Maternity Leave Facts and Figures for the U.S.


Maternity Leave Facts and Figures for the U.S.


Welcome to our collection of the best content we could find about maternity leave! We've mainly focused on aggregating publicly available data — using official statistics and primary sources. We've also collected some great academic papers, non-profit research and in-depth articles we think provide important information about parental and maternity leave.

Please let us know if we’re missing any great resources on the topic and we'll add them!

United States Resources

According to the U.S. Bureau of Labor Statistics, 12% of civilian employees had access to paid family leave in 2013. This table breaks down who gets paid family leave, and who doesn’t. (The reason that some totals are greater than 100% is that some workers have access to both paid and unpaid leave).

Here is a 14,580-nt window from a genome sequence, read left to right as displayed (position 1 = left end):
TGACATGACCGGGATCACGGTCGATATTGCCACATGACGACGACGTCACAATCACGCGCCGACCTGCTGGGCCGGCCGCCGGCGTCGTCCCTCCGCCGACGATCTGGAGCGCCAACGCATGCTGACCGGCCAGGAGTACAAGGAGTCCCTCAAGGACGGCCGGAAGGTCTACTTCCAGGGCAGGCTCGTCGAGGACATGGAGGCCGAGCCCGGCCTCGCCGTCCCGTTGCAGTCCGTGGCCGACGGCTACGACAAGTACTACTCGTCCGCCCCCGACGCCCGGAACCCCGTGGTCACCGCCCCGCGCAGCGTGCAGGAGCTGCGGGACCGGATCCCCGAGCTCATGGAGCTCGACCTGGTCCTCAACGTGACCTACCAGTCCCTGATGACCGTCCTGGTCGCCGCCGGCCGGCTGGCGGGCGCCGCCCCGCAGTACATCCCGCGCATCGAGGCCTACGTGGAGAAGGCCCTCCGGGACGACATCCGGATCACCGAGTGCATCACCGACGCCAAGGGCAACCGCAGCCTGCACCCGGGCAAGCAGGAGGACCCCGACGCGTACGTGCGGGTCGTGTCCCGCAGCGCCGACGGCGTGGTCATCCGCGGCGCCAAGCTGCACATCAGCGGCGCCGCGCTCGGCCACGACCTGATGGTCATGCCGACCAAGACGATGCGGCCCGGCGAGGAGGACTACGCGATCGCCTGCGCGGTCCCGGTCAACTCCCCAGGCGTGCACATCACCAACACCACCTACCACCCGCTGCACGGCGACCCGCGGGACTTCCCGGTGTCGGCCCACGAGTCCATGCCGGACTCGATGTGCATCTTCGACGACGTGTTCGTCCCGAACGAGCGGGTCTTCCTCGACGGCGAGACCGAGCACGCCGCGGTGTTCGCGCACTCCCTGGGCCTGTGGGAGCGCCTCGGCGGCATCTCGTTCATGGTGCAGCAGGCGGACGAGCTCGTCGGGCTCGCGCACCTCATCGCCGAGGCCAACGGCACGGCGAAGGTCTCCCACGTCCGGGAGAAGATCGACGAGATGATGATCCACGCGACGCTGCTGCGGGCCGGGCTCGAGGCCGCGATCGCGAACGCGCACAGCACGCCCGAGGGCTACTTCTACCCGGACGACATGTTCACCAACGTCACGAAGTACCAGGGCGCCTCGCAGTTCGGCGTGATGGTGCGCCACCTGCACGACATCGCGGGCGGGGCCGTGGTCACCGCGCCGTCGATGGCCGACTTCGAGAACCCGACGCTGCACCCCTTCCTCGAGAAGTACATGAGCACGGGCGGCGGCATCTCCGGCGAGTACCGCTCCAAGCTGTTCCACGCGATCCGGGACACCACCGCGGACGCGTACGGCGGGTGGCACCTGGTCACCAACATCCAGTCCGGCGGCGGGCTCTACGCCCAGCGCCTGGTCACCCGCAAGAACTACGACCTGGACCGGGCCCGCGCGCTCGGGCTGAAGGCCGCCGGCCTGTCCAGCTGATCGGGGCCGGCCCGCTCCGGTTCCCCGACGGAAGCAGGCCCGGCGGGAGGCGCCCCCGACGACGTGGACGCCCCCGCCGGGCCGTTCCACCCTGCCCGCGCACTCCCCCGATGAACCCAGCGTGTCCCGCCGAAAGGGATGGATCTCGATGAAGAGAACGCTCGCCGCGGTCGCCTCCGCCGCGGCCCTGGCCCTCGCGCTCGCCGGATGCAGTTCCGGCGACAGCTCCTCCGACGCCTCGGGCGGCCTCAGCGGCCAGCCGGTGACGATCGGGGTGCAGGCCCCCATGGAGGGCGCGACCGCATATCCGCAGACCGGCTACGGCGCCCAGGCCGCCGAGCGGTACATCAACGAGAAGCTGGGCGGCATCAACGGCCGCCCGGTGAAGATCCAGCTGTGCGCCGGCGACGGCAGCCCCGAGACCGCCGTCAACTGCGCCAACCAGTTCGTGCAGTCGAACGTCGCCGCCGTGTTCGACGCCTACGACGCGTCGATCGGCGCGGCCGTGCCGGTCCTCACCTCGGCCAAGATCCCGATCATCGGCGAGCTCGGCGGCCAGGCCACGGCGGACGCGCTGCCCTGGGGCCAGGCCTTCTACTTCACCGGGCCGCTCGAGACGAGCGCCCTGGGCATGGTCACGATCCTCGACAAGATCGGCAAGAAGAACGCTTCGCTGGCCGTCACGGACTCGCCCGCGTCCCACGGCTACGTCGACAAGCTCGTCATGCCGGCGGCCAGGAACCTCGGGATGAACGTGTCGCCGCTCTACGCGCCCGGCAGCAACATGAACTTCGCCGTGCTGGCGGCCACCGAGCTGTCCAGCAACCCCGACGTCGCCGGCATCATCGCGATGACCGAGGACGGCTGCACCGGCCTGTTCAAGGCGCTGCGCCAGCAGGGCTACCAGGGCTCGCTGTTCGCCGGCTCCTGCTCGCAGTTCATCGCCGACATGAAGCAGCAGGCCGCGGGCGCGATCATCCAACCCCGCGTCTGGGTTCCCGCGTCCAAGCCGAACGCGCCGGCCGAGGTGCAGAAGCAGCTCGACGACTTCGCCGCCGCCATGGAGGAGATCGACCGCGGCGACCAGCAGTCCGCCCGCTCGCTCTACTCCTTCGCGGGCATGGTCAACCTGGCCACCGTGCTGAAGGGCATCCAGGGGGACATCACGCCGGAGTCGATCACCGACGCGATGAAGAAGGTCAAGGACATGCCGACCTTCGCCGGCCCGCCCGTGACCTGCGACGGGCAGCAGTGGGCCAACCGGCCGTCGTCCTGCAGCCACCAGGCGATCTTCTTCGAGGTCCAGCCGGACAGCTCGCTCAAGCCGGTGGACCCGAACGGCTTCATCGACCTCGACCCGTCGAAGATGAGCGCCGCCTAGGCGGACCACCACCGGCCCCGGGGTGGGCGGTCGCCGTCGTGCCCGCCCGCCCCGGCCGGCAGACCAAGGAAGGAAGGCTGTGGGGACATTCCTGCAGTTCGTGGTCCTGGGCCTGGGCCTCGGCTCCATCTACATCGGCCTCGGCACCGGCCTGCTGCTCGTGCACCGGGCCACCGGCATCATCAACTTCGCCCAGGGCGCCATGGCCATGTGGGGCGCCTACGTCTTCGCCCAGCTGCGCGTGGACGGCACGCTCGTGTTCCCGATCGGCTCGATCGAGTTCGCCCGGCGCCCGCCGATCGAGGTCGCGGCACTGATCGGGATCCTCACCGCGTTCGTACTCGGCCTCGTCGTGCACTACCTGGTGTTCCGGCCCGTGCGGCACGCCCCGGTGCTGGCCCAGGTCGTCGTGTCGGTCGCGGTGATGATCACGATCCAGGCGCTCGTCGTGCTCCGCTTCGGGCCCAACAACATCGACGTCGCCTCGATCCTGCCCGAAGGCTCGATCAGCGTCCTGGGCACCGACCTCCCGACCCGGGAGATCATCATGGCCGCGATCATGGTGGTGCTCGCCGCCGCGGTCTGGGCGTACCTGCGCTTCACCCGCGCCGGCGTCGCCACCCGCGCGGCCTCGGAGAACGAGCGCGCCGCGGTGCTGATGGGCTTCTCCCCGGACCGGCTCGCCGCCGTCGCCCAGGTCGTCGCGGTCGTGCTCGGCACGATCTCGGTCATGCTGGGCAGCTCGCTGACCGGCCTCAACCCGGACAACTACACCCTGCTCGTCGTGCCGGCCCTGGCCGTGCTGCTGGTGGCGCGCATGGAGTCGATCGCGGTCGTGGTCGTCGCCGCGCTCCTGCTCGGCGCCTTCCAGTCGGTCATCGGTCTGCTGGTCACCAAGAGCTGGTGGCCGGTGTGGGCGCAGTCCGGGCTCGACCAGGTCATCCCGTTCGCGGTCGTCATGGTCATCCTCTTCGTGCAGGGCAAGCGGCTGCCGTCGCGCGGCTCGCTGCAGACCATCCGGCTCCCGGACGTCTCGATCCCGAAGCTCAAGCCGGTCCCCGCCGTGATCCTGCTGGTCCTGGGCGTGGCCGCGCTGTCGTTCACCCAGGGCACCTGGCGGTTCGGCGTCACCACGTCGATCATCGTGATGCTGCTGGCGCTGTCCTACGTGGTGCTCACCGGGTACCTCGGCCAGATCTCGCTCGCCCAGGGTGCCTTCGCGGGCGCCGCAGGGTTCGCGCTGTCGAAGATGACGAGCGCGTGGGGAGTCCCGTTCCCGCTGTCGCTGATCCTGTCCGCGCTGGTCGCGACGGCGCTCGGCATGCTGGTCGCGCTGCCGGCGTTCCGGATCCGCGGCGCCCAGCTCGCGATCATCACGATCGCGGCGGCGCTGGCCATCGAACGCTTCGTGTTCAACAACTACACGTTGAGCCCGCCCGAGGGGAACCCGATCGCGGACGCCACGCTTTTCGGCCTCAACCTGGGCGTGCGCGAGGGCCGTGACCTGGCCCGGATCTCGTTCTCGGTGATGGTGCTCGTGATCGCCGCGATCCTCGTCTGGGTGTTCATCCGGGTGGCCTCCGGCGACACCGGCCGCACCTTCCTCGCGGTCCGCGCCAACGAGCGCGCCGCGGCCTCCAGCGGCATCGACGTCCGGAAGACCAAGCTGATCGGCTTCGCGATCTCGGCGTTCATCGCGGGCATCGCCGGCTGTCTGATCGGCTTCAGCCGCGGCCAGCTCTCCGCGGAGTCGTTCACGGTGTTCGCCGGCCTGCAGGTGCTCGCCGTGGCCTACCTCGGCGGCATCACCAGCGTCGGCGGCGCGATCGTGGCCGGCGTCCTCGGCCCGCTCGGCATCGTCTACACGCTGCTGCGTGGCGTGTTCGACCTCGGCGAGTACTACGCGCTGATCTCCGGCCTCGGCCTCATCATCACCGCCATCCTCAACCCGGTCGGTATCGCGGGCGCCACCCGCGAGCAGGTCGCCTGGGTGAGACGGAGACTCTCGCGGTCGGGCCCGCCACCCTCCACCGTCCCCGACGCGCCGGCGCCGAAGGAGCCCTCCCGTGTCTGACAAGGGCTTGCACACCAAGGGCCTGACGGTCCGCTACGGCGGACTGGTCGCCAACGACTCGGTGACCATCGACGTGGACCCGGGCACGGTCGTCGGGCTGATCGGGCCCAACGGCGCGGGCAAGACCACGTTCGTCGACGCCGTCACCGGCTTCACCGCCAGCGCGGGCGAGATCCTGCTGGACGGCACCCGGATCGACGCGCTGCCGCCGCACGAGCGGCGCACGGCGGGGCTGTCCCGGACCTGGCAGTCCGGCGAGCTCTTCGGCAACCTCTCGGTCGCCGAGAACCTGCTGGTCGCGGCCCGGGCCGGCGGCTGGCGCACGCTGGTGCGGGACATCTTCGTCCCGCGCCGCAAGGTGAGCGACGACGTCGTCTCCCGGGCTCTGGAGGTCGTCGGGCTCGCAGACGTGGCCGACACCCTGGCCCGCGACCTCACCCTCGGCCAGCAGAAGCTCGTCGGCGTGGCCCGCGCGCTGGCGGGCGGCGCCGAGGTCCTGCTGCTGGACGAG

Table of U.S. family leave benefits for civilian workers

To provide historical perspective, this chart by the U.S. Department of Labor (courtesy of Forbes) shows shows a few things have changed in the last 50 years for first-time mothers working outside the home:

  • Working moms work later into their pregnancies (1 month or less before giving birth)
  • Working moms return to work sooner after giving birth
  • Working moms have more access to more maternity leave (paid, unpaid, or some combination)
Table of what U.S. mothers do when pregnant and returning to work

Working moms have more access to paid and unpaid leave thanks in part to federal legislation, called the Family Medical Leave Act (or FMLA).

For more about the FMLA and other laws, click here

To see how the U.S. compares to other countries (hint: very poorly), see our research on International Parental Leave


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